that believes in it, other than that you believe that God has sent you to do it. You have to
believe in it and pray about it.”
“The first few years were tough even though we went to a lot of stations quickly. We
were still finding our way. I think with the maturing of the Show in the last few years to
what it is now, we have become more comfortable with what we are doing. I look at this
as what God has for me as my ministry. Like any person that has a career in any field,
you get better the more you hone your craft and you take time to do the small things.”
“It is important in radio to create a picture,” Rob continues. “It isn’t television where
people can see it. I think the thing that I have learned the most is how to paint that picture
for people, how to bring them into my world, and to bring them through audio to visit
with someone like Woody Wright, as if it were the three of us just hanging out and

Rob says that the Southern Styles Show has not yet become as good as it could be. “I will
never fully reach what I want to be because I’m a perfectionist. For me, it’s a continual
striving to get to the next level. I want to be the best interviewer possible and I have
begun to study others who interview to find out why they do what they do. After fifteen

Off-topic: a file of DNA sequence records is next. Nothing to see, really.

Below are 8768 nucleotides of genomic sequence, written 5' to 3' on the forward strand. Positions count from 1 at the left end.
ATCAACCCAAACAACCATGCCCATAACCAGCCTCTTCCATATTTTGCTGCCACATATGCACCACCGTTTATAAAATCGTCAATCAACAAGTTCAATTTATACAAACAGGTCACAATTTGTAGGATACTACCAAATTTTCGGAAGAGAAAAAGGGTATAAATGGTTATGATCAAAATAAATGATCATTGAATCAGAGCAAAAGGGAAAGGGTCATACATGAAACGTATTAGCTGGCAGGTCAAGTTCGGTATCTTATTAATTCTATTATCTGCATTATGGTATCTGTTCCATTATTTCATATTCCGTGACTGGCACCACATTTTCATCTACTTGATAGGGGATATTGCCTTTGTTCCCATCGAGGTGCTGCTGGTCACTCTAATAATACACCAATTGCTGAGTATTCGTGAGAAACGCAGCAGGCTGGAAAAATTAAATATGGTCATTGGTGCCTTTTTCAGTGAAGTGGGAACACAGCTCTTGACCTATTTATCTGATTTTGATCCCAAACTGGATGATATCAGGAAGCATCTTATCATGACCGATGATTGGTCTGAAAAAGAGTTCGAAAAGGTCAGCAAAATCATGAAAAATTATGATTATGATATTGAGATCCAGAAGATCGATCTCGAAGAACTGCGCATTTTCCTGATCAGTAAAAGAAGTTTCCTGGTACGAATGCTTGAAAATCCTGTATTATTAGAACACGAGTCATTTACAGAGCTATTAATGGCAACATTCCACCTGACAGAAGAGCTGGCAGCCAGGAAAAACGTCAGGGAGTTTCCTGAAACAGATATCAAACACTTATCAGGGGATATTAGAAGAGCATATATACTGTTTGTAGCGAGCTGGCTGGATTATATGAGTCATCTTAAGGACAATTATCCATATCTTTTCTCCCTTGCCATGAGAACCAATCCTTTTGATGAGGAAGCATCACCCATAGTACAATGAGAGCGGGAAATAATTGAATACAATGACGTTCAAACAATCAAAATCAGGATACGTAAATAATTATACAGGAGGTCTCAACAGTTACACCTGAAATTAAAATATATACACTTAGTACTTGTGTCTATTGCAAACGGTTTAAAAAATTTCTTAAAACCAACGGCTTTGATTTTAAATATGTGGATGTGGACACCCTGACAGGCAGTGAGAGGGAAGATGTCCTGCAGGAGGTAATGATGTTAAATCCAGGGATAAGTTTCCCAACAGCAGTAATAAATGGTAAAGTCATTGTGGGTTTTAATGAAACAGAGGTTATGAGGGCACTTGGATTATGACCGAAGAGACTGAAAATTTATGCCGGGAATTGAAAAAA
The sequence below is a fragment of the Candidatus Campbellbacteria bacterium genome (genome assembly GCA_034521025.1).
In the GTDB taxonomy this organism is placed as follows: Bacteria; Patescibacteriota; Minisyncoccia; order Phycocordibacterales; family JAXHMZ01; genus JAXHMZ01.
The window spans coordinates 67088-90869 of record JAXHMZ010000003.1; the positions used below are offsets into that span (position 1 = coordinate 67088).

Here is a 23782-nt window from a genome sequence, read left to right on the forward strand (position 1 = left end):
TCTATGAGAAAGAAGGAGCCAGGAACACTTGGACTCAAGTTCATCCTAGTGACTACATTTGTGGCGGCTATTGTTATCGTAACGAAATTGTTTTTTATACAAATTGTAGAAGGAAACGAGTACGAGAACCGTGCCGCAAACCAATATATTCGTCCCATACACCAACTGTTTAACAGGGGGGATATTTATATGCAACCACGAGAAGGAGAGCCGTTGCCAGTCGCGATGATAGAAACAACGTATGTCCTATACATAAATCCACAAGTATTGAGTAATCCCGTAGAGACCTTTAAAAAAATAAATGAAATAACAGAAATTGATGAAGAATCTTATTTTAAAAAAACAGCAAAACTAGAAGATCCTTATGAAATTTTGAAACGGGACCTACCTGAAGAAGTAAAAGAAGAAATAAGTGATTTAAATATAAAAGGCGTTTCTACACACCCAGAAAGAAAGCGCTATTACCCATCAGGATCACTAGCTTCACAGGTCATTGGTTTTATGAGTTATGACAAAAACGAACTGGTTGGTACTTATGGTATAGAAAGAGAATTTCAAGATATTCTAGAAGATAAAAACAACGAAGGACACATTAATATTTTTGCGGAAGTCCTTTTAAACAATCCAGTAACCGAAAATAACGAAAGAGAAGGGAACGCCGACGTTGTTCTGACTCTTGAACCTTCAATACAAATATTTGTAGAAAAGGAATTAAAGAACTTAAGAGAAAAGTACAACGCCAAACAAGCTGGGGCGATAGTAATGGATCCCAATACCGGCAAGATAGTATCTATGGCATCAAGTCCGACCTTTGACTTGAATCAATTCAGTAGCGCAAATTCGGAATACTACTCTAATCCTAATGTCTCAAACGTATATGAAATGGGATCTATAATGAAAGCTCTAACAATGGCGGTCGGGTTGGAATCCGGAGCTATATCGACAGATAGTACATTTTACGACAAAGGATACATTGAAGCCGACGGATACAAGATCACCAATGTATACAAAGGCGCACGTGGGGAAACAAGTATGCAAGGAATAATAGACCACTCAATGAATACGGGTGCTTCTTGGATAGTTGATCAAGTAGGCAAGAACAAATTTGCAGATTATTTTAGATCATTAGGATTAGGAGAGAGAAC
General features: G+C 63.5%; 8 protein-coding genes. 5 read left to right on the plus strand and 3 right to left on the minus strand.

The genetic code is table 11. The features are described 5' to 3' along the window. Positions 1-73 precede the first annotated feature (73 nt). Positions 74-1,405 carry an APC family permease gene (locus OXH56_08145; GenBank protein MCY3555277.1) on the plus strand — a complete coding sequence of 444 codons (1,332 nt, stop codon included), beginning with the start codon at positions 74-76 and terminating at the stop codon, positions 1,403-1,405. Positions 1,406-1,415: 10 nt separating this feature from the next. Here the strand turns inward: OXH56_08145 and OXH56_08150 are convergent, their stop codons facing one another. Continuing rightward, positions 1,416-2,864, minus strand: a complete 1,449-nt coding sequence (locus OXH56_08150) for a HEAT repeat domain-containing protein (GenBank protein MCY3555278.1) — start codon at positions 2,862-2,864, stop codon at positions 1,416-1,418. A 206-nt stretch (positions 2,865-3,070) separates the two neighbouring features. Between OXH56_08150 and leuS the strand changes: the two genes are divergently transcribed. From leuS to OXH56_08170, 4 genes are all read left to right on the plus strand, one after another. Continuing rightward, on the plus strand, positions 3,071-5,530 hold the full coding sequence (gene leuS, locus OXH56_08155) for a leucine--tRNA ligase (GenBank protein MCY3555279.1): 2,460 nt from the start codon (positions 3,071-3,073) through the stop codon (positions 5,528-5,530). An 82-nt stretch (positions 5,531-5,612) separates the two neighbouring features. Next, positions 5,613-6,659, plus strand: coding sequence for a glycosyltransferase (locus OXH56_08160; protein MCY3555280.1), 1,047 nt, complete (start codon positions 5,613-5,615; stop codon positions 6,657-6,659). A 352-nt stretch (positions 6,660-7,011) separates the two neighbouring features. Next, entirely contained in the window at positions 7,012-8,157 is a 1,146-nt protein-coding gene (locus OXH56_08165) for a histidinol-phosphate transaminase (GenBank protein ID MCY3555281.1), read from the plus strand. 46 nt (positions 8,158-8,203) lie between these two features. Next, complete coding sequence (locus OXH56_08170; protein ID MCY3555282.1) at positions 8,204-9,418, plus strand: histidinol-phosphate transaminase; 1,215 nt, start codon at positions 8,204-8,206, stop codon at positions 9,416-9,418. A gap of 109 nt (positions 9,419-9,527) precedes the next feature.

years, I think I am just starting to understand what I’m doing,” Rob laughs. “That’s pretty
sad, but I’m a slow learner I guess!”
After all this time, Rob doesn’t see the Show losing any of its early vitality. “It’s easy
to keep the show fresh because I have a great staff of people who believe in what we’re
doing and great artists that want to do interviews who believe in what they are doing.
What keeps it exciting is the new things and artists we are bringing into the show. Each
show is an hour of someone’s life and it’s filled with artists talking about their new
projects and the new things God is doing in their ministry. I never get tired of it. I’ll be 87
and I’ll still be doing this!”

Some of the major benchmarks for the Show have represented milestones personally for
Rob. Highlights included having fifty stations on the syndication list within the first year
and the airing of the 500th show. At reaching fifteen years of syndication, Rob is thankful
for what God has allowed him to do through the Show. He has had the opportunity to
interview some gifted artists including Gordon Mote, who Rob says has a ‘great heart
and a great sense of humor’. Josh Singletary is another favorite interviewee; an artist who
often joins Rob on his “RobTV” video clips. Rob shares, “We have had many artists on
the show that I respect and that are people that have made a great impact on the industry.”
In an industry such as Southern Gospel, it may seem that the media contributes to
a certain type of hype that detracts from the ministry of the music. However, the
Southern Styles Show continues to be an outreach. “When you are a Christian and
you do anything, whether you are in a ministry per se or not, it is a ministry. It doesn’t

matter whether you are a nurse or a teacher or whatever your job might be. I think that
everywhere you are, and every form of work you can do, there is something that touches
someone’s life. God just asks us to do what we do for Him.”
“For me, at an early age, I felt a real calling to ministry. I didn’t know what it was at first